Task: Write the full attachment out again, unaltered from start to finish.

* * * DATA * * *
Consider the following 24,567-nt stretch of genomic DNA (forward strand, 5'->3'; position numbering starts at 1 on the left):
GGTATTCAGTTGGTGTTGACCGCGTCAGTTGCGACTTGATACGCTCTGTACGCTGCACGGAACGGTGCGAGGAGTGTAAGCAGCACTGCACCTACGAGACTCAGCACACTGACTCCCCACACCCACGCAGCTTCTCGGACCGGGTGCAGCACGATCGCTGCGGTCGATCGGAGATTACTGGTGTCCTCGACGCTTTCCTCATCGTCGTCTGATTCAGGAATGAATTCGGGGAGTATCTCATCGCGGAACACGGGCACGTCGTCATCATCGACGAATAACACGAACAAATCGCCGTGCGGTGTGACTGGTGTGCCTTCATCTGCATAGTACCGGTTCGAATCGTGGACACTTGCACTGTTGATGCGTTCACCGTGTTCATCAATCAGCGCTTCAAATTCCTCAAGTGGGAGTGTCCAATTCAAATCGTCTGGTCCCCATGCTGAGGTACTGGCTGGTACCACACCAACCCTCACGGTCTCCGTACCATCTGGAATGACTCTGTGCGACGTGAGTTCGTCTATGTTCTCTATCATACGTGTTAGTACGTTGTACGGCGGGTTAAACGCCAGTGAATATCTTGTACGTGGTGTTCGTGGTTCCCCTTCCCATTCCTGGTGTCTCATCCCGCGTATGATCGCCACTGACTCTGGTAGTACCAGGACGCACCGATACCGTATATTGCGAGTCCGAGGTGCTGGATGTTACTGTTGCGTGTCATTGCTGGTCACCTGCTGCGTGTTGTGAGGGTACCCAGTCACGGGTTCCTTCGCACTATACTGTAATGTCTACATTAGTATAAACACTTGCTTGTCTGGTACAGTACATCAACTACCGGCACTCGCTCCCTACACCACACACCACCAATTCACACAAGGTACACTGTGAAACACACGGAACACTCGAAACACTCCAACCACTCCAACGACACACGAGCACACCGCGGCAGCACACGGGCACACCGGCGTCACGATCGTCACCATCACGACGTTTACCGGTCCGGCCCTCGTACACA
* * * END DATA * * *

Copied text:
Consider the following 24,567-nt stretch of genomic DNA (forward strand, 5'->3'; position numbering starts at 1 on the left):
GGTATTCAGTTGGTGTTGACCGCGTCAGTTGCGACTTGATACGCTCTGTACGCTGCACGGAACGGTGCGAGGAGTGTAAGCAGCACTGCACCTACGAGACTCAGCACACTGACTCCCCACACCCACGCAGCTTCTCGGACCGGGTGCAGCACGATCGCTGCGGTCGATCGGAGATTACTGGTGTCCTCGACGCTTTCCTCATCGTCGTCTGATTCAGGAATGAATTCGGGGAGTATCTCATCGCGGAACACGGGCACGTCGTCATCATCGACGAATAACACGAACAAATCGCCGTGCGGTGTGACTGGTGTGCCTTCATCTGCATAGTACCGGTTCGAATCGTGGACACTTGCACTGTTGATGCGTTCACCGTGTTCATCAATCAGCGCTTCAAATTCCTCAAGTGGGAGTGTCCAATTCAAATCGTCTGGTCCCCATGCTGAGGTACTGGCTGGTACCACACCAACCCTCACGGTCTCCGTACCATCTGGAATGACTCTGTGCGACGTGAGTTCGTCTATGTTCTCTATCATACGTGTTAGTACGTTGTACGGCGGGTTAAACGCCAGTGAATATCTTGTACGTGGTGTTCGTGGTTCCCCTTCCCATTCCTGGTGTCTCATCCCGCGTATGATCGCCACTGACTCTGGTAGTACCAGGACGCACCGATACCGTATATTGCGAGTCCGAGGTGCTGGATGTTACTGTTGCGTGTCATTGCTGGTCACCTGCTGCGTGTTGTGAGGGTACCCAGTCACGGGTTCCTTCGCACTATACTGTAATGTCTACATTAGTATAAACACTTGCTTGTCTGGTACAGTACATCAACTACCGGCACTCGCTCCCTACACCACACACCACCAATTCACACAAGGTACACTGTGAAACACACGGAACACTCGAAACACTCCAACCACTCCAACGACACACGAGCACACCGCGGCAGCACACGGGCACACCGGCGTCACGATCGTCACCATCACGACGTTTACCGGTCCGGCCCTCGTACACA